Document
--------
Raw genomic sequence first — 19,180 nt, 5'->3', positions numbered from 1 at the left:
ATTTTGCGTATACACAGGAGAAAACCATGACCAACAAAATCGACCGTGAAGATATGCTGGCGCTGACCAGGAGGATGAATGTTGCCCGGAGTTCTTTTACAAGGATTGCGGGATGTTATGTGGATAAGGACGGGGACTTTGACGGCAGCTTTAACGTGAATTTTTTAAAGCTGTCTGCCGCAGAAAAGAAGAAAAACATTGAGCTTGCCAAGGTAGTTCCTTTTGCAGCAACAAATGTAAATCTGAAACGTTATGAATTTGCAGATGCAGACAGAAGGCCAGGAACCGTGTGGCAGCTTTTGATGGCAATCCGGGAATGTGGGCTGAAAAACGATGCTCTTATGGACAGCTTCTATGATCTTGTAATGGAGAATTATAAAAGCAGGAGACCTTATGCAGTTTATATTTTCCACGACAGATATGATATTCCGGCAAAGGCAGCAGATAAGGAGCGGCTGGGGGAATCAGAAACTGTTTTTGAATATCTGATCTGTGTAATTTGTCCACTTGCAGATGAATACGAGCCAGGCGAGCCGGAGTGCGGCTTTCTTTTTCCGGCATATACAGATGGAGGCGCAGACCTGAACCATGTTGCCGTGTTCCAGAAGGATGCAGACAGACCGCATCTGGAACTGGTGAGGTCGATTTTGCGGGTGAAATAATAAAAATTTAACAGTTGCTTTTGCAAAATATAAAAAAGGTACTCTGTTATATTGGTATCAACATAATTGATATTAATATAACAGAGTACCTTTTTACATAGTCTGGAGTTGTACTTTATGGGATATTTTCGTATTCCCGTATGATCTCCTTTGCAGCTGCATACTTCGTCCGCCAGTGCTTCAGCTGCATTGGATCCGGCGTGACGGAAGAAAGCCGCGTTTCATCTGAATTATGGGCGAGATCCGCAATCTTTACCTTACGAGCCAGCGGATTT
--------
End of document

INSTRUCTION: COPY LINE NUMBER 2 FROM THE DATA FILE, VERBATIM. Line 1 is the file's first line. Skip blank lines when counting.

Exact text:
ATTTTGCGTATACACAGGAGAAAACCATGACCAACAAAATCGACCGTGAAGATATGCTGGCGCTGACCAGGAGGATGAATGTTGCCCGGAGTTCTTTTACAAGGATTGCGGGATGTTATGTGGATAAGGACGGGGACTTTGACGGCAGCTTTAACGTGAATTTTTTAAAGCTGTCTGCCGCAGAAAAGAAGAAAAACATTGAGCTTGCCAAGGTAGTTCCTTTTGCAGCAACAAATGTAAATCTGAAACGTTATGAATTTGCAGATGCAGACAGAAGGCCAGGAACCGTGTGGCAGCTTTTGATGGCAATCCGGGAATGTGGGCTGAAAAACGATGCTCTTATGGACAGCTTCTATGATCTTGTAATGGAGAATTATAAAAGCAGGAGACCTTATGCAGTTTATATTTTCCACGACAGATATGATATTCCGGCAAAGGCAGCAGATAAGGAGCGGCTGGGGGAATCAGAAACTGTTTTTGAATATCTGATCTGTGTAATTTGTCCACTTGCAGATGAATACGAGCCAGGCGAGCCGGAGTGCGGCTTTCTTTTTCCGGCATATACAGATGGAGGCGCAGACCTGAACCATGTTGCCGTGTTCCAGAAGGATGCAGACAGACCGCATCTGGAACTGGTGAGGTCGATTTTGCGGGTGAAATAATAAAAATTTAACAGTTGCTTTTGCAAAATATAAAAAAGGTACTCTGTTATATTGGTATCAACATAATTGATATTAATATAACAGAGTACCTTTTTACATAGTCTGGAGTTGTACTTTATGGGATATTTTCGTATTCCCGTATGATCTCCTTTGCAGCTGCATACTTCGTCCGCCAGTGCTTCAGCTGCATTGGATCCGGCGTGACGGAAGAAAGCCGCGTTTCATCTGAATTATGGGCGAGATCCGCAATCTTTACCTTACGAGCCAGCGGATTT